INDIA will lift restrictions on the use of coal mined domestically and ease bidding rules from March, a minister said on Wednesday (8), as the country aims to attract foreign mining companies and reduce imports of the fossil fuel.
India plans to introduce global tenders for coal mining blocks in March, coal minister Pralhad Joshi said after cabinet approved the plans, a move that could end state-run Coal India Ltd’s near-monopoly of the fuel.
Previously, the government restricted the end use of the fuel, with winners of coal block auctions only allowed to use output for specific purposes and not to sell it in the open market. That attracted criticism from the industry which said the rules discouraged bidding.
The auctions are aimed at attracting global miners such as Glencore Plc, BHP Group , Anglo American PLC and Peabody Energy Corp.
India, one of the world’s biggest coal producers, expects it to remain its main energy source as the fuel helps produce inexpensive electricity, even as many countries are looking to reduce coal use and cut greenhouse gas emissions.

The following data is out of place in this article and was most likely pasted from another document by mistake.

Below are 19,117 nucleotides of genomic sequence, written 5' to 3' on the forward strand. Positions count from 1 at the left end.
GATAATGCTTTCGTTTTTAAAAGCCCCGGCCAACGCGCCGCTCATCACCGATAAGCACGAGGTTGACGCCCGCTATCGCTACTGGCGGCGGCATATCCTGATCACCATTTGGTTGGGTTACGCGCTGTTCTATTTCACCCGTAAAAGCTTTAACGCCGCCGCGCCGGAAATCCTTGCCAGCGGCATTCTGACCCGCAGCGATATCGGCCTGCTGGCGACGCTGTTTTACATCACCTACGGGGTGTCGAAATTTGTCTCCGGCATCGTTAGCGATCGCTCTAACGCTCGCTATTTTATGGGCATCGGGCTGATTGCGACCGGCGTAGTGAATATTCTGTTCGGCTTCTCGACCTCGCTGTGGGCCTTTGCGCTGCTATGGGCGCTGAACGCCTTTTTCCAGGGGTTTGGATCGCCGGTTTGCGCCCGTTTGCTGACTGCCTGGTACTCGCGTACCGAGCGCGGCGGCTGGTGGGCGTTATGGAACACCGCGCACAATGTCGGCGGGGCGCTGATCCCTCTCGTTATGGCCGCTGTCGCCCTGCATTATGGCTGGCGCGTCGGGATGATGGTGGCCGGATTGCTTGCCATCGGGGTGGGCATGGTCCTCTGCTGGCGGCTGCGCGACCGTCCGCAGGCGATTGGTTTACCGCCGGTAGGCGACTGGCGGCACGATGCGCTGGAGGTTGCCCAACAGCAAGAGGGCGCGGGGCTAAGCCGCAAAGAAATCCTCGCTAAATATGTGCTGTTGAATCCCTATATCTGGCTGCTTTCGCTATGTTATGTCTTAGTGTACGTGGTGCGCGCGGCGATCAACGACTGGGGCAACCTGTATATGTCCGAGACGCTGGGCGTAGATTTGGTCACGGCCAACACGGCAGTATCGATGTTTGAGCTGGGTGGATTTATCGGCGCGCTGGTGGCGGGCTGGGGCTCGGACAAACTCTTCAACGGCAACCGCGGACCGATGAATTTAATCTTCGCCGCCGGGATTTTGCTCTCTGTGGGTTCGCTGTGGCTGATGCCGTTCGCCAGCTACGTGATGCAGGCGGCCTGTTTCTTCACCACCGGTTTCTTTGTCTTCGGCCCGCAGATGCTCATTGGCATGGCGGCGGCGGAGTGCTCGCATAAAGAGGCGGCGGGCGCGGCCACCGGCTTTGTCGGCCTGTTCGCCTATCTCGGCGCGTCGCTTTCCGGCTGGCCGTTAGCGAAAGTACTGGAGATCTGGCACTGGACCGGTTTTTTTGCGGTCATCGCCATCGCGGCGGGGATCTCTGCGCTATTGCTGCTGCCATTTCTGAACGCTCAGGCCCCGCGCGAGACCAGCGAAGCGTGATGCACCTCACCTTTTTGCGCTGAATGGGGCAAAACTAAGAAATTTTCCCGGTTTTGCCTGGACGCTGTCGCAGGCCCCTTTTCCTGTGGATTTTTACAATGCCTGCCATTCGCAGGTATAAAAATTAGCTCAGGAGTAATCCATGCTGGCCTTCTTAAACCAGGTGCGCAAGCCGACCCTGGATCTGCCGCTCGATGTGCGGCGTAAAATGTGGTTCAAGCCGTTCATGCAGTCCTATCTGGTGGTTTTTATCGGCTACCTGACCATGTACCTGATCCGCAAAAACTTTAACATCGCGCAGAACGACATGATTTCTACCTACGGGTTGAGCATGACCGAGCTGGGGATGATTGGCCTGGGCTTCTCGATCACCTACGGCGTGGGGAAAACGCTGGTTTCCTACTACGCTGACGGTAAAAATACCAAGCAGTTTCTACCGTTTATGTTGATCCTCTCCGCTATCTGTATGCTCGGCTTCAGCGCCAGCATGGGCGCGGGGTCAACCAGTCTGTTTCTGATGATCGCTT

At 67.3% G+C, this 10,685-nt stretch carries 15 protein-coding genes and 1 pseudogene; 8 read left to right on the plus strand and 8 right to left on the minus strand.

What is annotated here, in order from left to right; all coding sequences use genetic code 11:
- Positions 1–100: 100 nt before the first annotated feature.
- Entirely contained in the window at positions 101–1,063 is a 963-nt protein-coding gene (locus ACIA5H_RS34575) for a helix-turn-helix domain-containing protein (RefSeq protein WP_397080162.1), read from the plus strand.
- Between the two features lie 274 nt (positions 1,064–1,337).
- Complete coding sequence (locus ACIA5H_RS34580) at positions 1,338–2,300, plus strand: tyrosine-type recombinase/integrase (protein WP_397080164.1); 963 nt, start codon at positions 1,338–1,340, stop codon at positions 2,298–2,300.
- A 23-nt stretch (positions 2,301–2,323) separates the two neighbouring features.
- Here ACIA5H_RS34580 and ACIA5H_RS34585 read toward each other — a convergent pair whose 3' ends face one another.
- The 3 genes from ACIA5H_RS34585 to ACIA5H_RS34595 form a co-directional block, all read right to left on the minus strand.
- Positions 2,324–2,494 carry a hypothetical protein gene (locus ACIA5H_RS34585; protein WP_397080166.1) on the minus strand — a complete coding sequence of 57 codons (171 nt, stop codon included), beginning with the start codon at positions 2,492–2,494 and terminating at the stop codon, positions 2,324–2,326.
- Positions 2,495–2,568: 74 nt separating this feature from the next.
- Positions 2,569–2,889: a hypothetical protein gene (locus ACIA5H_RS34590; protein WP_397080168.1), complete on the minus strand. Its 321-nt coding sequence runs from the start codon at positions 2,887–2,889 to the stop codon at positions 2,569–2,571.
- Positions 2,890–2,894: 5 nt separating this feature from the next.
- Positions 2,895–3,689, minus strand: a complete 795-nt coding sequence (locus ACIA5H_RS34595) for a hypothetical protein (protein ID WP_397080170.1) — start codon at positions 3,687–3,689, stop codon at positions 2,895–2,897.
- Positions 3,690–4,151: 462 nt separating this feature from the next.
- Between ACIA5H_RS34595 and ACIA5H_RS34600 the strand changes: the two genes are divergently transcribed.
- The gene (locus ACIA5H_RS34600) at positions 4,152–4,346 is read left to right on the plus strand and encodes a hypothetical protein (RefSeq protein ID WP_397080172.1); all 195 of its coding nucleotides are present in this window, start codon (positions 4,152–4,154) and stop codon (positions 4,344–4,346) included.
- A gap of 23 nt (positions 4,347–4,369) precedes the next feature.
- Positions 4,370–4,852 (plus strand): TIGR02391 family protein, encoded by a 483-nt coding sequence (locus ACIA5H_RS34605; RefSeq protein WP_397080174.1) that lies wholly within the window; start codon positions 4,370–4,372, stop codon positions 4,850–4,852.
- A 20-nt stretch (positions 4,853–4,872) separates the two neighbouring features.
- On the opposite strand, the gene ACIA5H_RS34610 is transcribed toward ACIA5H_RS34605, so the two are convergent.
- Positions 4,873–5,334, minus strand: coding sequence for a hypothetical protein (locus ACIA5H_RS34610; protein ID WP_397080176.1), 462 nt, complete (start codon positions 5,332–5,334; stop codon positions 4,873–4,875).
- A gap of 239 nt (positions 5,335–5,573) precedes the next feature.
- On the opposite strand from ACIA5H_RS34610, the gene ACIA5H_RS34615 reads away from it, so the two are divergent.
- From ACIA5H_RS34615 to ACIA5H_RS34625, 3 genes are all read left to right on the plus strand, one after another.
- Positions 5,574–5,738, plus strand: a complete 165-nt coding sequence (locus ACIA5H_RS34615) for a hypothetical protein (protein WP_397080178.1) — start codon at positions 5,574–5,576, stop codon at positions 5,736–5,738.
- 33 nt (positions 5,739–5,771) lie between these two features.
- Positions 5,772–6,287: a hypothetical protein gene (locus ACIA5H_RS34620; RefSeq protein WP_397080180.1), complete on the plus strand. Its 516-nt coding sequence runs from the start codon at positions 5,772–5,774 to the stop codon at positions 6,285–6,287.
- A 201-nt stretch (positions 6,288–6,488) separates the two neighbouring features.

“Previously there was a restriction that anybody participating in the auction should have coal mining operations in India. That restriction we are removing,” Joshi said.
Joshi said recent auctions of coal blocks had drawn a tepid response from mining companies because of restrictions on the way the coal could be used.
Out of 99 coal blocks auctioned since prime minister Narendra Modi came to power in 2014, only 29 attracted firm bids.
“We feel that because of the end use restriction, the participation in the auction was restricted and comparatively less. Now we are withdrawing all these restrictions,” he said.
The move could hurt prospects for state-run Coal India Ltd. Shares of the company fell as much as 3.6 per cent after Joshi’s comments, but pared some gains to settle down 2.7 per cent at Rs 200.20 ($2.80).
Joshi also said the government has amended mining laws to fast-track mining at sites where leases have lapsed, to avert an iron ore shortage.
“The auction process has already begun,” Joshi said.
The amended laws will also boost exploration and auction of “deep-seated minerals like gold and diamond,” he said.
The plans still need presidential approval, and a government spokeswoman said more details will be provided after that. Presidential approval is generally a mere formality.